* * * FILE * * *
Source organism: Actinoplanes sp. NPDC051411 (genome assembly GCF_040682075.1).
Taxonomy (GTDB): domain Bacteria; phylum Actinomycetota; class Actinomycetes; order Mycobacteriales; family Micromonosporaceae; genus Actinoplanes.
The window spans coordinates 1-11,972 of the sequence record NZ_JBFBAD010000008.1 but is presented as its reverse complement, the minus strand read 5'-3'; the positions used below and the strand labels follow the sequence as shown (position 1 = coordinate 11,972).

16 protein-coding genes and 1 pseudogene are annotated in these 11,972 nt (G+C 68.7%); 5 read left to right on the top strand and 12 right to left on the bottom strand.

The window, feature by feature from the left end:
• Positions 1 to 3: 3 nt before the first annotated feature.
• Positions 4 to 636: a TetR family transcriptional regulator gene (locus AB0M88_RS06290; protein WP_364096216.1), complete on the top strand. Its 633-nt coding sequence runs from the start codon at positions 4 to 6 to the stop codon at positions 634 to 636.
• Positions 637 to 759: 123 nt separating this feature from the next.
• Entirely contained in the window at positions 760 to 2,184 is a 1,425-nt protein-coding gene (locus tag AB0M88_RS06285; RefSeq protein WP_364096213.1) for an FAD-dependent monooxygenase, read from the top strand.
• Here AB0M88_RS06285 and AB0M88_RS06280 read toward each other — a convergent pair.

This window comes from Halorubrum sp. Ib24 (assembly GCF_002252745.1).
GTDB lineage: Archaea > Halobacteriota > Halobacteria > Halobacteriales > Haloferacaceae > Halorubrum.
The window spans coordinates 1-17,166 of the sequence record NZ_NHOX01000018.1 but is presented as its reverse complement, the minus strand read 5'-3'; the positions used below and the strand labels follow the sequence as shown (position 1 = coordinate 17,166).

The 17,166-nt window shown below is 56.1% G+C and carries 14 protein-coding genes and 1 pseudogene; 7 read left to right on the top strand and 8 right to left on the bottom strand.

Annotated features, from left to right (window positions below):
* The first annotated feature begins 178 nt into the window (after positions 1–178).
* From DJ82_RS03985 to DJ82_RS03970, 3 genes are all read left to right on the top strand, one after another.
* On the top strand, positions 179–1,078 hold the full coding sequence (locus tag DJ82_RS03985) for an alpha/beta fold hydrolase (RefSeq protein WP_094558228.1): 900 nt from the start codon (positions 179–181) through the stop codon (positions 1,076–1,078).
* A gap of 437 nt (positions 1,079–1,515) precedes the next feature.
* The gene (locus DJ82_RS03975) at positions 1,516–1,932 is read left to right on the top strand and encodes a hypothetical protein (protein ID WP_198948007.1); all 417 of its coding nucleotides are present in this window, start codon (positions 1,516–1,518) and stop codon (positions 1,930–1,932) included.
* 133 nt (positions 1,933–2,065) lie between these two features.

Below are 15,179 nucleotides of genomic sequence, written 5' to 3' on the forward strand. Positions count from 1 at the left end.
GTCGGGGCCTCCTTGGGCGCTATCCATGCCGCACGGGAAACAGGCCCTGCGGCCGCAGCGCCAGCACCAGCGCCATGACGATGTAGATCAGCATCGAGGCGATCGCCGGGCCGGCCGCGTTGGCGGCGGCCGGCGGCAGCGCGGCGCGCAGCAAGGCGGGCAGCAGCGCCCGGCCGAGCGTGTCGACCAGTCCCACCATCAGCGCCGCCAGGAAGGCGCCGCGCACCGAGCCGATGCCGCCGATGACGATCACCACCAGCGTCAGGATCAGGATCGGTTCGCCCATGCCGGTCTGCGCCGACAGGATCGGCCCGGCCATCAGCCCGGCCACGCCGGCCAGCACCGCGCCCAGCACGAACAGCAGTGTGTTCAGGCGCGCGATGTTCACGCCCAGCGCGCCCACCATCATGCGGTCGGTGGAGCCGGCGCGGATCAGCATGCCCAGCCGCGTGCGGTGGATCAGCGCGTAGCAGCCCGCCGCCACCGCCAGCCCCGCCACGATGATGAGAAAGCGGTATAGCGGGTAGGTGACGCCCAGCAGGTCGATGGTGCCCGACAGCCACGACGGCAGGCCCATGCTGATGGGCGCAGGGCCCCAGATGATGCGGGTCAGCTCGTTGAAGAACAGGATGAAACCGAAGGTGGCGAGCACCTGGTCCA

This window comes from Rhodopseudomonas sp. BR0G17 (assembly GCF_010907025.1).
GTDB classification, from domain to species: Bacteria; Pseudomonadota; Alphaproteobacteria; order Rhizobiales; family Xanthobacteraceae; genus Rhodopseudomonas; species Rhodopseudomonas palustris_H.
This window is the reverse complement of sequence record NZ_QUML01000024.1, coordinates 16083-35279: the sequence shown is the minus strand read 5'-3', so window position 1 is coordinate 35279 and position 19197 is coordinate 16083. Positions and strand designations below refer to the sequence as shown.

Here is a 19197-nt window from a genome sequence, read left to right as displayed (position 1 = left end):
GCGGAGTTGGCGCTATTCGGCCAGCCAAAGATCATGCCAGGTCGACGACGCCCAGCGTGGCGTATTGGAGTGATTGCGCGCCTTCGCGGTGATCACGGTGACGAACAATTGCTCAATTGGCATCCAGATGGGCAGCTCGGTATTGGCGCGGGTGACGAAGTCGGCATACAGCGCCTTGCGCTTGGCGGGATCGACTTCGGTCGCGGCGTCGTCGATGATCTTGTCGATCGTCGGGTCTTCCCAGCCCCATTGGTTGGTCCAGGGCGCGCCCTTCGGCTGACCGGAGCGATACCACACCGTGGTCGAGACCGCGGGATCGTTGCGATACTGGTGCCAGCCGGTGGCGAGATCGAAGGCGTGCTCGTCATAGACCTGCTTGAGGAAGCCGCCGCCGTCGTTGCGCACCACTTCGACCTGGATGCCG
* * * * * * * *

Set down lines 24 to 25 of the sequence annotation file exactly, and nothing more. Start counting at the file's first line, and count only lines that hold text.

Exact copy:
This window comes from Rhodopseudomonas sp. BR0G17 (assembly GCF_010907025.1).
GTDB classification, from domain to species: Bacteria; Pseudomonadota; Alphaproteobacteria; order Rhizobiales; family Xanthobacteraceae; genus Rhodopseudomonas; species Rhodopseudomonas palustris_H.